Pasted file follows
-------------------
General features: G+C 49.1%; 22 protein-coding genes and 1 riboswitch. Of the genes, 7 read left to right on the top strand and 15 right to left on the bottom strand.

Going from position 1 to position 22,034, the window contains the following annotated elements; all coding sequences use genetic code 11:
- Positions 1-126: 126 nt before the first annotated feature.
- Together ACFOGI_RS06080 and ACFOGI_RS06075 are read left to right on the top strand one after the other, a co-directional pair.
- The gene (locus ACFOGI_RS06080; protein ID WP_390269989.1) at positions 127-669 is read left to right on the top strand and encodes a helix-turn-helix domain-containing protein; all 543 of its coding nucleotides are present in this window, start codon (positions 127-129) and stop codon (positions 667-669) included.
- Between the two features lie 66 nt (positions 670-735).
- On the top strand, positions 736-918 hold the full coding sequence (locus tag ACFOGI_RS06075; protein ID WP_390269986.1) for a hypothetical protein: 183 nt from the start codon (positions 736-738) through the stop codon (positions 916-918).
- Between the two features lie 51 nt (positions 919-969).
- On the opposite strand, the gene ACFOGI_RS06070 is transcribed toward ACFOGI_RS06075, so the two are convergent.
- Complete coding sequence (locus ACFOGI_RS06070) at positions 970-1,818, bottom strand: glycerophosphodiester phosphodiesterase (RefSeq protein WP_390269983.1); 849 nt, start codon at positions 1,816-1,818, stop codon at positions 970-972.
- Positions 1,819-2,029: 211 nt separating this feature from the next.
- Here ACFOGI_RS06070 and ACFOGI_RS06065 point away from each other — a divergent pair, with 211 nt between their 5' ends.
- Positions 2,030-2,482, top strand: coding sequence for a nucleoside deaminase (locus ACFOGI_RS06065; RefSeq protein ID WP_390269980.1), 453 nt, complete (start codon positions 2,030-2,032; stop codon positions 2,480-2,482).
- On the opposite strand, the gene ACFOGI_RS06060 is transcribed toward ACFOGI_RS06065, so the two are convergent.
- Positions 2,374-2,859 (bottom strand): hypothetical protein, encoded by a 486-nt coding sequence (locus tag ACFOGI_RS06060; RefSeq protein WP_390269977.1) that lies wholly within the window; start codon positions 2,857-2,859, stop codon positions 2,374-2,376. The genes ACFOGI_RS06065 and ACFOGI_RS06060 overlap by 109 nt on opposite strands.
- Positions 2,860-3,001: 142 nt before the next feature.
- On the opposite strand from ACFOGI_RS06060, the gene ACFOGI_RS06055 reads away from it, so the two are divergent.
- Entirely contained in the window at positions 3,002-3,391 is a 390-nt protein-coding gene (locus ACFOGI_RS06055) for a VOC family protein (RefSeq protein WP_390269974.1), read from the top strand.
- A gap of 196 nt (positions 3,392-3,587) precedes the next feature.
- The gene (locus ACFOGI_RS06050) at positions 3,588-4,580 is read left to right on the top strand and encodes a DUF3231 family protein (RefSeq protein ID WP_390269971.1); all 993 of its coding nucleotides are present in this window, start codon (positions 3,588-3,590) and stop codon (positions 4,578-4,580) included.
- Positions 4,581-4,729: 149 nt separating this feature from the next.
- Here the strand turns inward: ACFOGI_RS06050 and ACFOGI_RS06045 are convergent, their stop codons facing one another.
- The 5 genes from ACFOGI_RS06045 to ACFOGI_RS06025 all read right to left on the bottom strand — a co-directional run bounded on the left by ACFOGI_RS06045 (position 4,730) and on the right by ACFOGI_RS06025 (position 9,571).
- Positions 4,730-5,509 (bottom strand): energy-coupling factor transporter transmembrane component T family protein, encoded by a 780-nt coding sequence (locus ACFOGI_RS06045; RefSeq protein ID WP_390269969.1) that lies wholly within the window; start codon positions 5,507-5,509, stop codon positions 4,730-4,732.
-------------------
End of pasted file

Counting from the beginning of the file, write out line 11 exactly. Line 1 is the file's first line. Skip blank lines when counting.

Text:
- Positions 1,819-2,029: 211 nt separating this feature from the next.